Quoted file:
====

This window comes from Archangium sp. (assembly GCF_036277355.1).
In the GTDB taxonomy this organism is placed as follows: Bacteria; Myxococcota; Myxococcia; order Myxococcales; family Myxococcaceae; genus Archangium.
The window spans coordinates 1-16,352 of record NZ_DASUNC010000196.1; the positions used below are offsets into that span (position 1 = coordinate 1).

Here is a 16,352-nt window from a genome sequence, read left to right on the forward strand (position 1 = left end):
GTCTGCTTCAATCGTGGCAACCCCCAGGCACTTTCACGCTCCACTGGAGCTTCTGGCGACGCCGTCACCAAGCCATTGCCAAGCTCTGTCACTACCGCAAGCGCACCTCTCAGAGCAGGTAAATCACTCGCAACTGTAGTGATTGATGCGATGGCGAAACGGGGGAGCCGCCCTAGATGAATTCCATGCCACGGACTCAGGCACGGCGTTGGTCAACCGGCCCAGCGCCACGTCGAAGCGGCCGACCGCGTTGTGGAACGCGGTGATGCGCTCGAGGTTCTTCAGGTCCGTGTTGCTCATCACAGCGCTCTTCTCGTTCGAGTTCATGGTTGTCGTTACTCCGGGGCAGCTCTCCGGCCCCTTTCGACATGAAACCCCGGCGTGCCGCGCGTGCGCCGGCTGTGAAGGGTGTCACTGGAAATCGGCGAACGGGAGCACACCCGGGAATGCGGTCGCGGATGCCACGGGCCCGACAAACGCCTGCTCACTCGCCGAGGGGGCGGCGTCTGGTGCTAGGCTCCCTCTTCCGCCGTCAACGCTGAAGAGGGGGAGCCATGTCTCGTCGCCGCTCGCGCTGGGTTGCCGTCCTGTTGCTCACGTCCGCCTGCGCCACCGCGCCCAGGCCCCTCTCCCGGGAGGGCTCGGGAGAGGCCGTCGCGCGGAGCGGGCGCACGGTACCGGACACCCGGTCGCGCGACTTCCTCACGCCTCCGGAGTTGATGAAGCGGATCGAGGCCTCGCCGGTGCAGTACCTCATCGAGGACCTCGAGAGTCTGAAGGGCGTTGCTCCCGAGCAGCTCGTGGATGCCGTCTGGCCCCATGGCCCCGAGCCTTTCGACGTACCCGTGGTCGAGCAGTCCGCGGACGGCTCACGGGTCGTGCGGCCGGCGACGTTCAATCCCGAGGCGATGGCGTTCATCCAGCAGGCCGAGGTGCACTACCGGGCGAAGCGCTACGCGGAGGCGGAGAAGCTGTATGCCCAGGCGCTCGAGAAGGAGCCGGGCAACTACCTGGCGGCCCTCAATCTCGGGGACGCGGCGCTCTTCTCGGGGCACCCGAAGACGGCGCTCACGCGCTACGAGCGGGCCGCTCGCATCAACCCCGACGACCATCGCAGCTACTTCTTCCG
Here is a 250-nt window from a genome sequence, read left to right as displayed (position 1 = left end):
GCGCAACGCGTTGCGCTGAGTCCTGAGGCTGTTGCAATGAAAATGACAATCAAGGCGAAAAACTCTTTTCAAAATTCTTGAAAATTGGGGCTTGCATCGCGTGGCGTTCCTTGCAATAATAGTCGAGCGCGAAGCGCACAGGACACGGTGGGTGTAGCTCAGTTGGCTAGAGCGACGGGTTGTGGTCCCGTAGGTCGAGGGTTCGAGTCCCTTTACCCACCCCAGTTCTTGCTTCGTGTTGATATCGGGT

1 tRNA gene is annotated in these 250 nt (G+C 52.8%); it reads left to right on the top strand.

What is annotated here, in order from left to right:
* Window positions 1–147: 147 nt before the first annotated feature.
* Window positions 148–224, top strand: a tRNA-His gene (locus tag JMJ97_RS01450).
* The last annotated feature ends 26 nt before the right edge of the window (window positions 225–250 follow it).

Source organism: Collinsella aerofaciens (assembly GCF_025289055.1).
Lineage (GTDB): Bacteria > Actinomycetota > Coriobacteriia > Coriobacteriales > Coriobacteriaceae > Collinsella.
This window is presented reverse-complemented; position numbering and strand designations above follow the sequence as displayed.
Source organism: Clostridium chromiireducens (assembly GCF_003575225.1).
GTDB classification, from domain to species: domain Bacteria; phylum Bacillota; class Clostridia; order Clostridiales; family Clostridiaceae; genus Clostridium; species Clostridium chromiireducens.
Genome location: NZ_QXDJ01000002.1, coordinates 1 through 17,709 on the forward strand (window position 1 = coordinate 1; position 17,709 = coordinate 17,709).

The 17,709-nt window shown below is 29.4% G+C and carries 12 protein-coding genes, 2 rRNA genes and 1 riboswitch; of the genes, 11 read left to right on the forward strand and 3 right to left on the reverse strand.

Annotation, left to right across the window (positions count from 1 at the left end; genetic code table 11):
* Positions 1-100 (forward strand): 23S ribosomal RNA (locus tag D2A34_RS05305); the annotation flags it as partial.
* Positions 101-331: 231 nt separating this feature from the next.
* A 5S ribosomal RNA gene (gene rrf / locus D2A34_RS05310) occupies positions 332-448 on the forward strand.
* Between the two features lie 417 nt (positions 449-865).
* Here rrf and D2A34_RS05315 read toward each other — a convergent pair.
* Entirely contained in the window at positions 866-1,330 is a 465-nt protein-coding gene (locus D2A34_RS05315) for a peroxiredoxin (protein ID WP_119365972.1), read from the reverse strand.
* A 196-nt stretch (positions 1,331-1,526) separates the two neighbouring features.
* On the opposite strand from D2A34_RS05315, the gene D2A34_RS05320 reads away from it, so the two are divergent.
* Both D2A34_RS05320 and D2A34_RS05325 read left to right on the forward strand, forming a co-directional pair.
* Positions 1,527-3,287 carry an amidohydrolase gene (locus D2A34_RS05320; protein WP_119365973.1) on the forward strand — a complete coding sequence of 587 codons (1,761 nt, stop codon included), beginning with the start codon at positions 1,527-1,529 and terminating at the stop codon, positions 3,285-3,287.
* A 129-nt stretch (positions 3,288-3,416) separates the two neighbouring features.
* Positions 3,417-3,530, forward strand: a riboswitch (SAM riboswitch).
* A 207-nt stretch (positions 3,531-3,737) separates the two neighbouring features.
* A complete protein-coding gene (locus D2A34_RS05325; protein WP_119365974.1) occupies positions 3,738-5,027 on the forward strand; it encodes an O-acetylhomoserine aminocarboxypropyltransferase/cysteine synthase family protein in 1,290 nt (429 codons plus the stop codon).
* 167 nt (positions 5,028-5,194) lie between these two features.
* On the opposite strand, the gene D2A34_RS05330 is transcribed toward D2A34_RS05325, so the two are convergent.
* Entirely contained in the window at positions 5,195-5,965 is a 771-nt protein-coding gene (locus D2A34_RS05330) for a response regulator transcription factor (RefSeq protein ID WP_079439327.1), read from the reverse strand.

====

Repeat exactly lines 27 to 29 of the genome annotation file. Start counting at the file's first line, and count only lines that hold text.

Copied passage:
* A 196-nt stretch (positions 1,331-1,526) separates the two neighbouring features.
* On the opposite strand from D2A34_RS05315, the gene D2A34_RS05320 reads away from it, so the two are divergent.
* Both D2A34_RS05320 and D2A34_RS05325 read left to right on the forward strand, forming a co-directional pair.